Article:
As 2006 progressed and track experience with the LX platform grew, I became convinced we needed a lot of help keeping fluid temperatures down. Just for starters, there had been multiple instances of power steering system failure. In one case the pump blew itself clean off of the car and left itself and its fluid all over Willow Springs' Big Track (thankfully that wasn't me). In other cases, again at Willow Springs, drivers hads to pit their cars thanks to oil temperature gauges that had maxed out while still climbing... after only three laps. Transmission fluid was similarly superheated, despite what one Chrysler engineer huffed to me was a transmission oil cooler that "made ice cubes".
A solution from Mopar for oil cooling was promised but was dragging on interminably for no good reason. But even if that eventually did materialize, nothing was even on the drawing board to solve the other, unacknowledged problems.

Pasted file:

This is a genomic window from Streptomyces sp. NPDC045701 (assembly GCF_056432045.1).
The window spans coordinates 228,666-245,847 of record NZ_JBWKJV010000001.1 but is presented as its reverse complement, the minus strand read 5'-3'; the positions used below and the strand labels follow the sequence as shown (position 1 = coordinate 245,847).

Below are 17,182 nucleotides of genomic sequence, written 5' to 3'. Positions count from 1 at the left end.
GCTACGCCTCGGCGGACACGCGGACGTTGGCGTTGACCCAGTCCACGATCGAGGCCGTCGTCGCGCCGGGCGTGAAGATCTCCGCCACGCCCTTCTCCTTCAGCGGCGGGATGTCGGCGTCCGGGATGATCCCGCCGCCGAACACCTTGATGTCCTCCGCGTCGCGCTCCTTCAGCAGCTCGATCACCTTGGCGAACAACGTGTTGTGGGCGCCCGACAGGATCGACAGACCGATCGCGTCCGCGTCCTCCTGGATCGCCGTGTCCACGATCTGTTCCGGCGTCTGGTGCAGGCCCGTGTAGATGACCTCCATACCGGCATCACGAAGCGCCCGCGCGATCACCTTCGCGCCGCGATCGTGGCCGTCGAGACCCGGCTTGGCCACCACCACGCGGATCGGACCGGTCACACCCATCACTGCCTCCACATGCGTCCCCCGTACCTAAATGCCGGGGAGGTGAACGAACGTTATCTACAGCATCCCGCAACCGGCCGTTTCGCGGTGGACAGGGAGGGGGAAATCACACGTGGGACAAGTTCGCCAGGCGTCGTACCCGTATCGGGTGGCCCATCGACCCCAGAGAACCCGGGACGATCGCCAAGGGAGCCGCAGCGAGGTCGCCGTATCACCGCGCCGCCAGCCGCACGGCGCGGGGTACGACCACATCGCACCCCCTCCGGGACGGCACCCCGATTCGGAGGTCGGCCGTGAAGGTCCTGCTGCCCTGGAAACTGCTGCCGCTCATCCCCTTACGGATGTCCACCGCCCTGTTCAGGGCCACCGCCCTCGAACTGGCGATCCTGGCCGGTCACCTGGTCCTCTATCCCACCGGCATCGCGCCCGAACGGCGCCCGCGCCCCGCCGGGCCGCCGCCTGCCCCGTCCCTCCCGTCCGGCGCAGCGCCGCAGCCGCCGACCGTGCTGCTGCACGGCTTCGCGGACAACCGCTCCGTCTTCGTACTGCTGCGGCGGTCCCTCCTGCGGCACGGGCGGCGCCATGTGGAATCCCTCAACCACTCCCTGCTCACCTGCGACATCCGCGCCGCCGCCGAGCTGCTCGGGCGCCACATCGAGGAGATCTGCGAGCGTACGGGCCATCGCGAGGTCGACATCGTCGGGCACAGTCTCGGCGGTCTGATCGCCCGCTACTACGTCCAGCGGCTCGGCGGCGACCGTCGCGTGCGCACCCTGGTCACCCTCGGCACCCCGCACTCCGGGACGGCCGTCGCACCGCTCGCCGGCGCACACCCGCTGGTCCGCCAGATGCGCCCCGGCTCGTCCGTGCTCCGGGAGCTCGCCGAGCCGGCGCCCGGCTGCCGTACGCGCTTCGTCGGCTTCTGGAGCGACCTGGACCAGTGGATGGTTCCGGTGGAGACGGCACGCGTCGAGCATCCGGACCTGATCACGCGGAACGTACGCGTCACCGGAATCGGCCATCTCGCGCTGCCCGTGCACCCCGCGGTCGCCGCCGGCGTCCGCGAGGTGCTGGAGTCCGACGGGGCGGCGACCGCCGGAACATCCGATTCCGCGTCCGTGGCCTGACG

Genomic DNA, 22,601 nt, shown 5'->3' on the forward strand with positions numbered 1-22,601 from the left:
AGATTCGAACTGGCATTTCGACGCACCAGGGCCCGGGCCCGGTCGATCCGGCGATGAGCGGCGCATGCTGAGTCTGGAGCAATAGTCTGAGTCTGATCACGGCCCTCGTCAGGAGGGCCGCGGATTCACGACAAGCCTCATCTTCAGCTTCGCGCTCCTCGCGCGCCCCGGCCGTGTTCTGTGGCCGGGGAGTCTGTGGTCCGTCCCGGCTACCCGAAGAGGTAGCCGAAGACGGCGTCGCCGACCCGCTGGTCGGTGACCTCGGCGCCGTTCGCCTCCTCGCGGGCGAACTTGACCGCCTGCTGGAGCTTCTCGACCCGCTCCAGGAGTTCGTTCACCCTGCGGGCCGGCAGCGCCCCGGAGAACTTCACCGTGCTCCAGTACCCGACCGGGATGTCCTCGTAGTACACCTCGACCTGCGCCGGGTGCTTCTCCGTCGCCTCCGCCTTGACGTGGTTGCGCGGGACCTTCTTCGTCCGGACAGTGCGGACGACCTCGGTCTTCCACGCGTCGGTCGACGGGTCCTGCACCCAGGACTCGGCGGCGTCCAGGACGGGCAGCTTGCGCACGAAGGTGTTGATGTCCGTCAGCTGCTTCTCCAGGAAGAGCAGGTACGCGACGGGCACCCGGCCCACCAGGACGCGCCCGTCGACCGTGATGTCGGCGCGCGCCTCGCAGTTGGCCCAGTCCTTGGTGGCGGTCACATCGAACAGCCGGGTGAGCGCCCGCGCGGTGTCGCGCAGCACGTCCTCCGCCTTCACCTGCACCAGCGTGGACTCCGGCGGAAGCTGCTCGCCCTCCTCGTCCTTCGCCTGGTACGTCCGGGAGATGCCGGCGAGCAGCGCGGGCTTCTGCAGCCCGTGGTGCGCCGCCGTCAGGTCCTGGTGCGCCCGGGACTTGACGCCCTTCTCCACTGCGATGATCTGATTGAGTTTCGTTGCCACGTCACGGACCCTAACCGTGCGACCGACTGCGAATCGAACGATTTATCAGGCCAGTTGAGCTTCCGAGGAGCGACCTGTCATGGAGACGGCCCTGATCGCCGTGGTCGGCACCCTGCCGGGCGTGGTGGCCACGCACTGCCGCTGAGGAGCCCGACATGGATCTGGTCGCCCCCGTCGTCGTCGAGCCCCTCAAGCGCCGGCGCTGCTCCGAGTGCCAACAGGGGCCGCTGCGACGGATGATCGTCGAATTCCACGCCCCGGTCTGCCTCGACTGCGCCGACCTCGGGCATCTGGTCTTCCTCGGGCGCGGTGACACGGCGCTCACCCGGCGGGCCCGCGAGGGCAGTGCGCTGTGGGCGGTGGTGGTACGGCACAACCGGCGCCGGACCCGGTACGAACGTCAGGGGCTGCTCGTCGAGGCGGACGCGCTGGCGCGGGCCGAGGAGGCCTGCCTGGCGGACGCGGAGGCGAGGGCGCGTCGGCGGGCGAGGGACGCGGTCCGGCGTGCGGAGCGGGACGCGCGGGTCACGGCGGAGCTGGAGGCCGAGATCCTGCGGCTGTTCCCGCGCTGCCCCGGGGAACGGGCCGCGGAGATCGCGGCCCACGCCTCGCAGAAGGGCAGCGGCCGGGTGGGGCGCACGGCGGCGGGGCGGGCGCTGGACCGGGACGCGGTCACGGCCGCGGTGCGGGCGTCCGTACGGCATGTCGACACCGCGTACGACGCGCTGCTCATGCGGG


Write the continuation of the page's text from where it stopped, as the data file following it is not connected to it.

Like the Frankentake projects I had already undertaken, I decided to tackle this issue. It directly impacted my intended use of the car. I needed a solution soon so I decided to stop waiting for someone else to figure one out for me. Since the 'Frankentake' project had been so well known, I decided to continue the brand and call this set of solutions the 'Frankencooler' system. Unlike Frankentake, which was meant to be cheap and able to be put together with minimal tools or even skills, Frankencooler would be strictly a professional project requiring an experienced mechanic or shop to install it.